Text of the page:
FEATURE

Northern Exposure

What is North Korea’s game? Months of belligerent moves, then a series of conciliatory gestures over the summer, were capped off with the September announcement that Pyongyang was back to enriching plutonium. To find out what it all means, and what the U.S. should do, Columbia’s Michael B. Shavelson spoke to Charles K. Armstrong, the Korea Foundation Associate Professor of Korean Studies in the Social Sciences and author of the forthcoming Tyranny of the Weak: North Korea and the World, 1950–1990.

Interview by Michael B. Shavelson Published Fall 2009
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Columbia: North Korea would prefer bilateral talks to the six-party talks.

Armstrong: Right. They’ve never been terribly enthusiastic about any kind of multiparty talks. They have stated repeatedly that the main problem is between themselves and the United States, and problems have to be solved at that level. When Obama was campaigning, he said that he would be willing to talk to anyone, including Kim Jong Il, face-to-face, to resolve pressing issues of foreign policy. The North Koreans seem to have taken him at his word and were expecting, rightly or wrongly, that the U.S. would engage in bilateral talks with North Korea. They have expressed disappointment that this hasn’t happened.

Columbia: Could Bill Clinton’s recent trip help in that regard?

Armstrong: I think the North Koreans are very pleased that Bill Clinton met with them, even though the release of the journalists was theoretically not related to the other issues. Clearly, this visit was a significant breakthrough in contact between the U.S. and North Korea.

Columbia: Do we know anything about Clinton’s debriefing?

Armstrong: The Obama administration said repeatedly that Bill Clinton was going as a private citizen, and that his visit had nothing to do with administration policy. But there is no way we can believe that Clinton’s conversations with Kim Jong Il stuck simply to the issue of the imprisoned journalists. What Clinton has said to the administration has been kept very quiet, but obviously he could bring back some useful information. Among the most important is about Kim Jong Il’s health and his hold on power.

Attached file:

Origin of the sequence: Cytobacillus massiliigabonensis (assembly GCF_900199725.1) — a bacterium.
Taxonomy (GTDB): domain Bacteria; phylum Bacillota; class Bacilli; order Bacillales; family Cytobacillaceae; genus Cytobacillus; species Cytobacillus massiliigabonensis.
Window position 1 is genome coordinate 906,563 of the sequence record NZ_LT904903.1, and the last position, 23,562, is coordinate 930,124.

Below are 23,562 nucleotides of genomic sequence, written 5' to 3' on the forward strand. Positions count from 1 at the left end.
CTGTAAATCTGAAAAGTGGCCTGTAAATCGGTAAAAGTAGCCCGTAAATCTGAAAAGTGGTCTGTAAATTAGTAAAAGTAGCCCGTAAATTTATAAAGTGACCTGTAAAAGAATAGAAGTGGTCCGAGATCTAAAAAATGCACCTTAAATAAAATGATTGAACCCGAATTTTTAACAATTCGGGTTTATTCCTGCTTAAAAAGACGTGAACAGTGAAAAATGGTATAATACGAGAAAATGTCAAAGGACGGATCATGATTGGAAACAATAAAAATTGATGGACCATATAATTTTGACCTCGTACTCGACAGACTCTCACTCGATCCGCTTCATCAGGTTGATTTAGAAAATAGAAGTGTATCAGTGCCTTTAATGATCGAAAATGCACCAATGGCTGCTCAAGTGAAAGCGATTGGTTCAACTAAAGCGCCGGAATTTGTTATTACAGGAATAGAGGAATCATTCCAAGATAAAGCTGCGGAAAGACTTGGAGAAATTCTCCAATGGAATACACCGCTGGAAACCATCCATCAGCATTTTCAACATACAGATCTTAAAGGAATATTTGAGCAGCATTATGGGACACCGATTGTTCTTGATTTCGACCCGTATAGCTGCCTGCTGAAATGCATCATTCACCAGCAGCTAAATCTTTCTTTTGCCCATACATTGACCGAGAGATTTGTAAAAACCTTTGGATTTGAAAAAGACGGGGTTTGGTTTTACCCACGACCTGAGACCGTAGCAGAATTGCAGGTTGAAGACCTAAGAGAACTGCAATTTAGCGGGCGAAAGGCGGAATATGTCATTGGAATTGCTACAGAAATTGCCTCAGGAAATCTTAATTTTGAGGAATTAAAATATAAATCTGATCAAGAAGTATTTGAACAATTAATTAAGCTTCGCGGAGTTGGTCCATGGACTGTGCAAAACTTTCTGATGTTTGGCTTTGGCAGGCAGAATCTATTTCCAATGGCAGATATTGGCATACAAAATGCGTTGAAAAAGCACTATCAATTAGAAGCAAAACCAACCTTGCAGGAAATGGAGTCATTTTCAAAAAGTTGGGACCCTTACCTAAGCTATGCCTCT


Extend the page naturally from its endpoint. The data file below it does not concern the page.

Columbia: The North Koreans seem to feel comfortable with Bill Clinton.

Armstrong: Yes, Bill Clinton went the furthest toward developing a bilateral relationship with North Korea. Under Clinton, the U.S. and North Korea for a time reached an agreement over North Korea’s nuclear program in 1994 and again toward the very end of his second term, the U.S. and North Korea came very close to negotiating a deal on North Korea’s missile development. As the North Koreans see it, Clinton’s visit last month picked up where he left off at the end of his presidency.

Columbia: Kim Jong Il is portrayed in the West as being a bit mad. Is he?

Armstrong: There is a rationality to what he does, and there is a pattern that has developed over the last 15 years of North Korean provocation and brinksmanship. But the provocations get more intense, the stakes get higher each time, and there’s always a danger that circumstances could get out of control. It’s a very volatile situation on the Korean peninsula.

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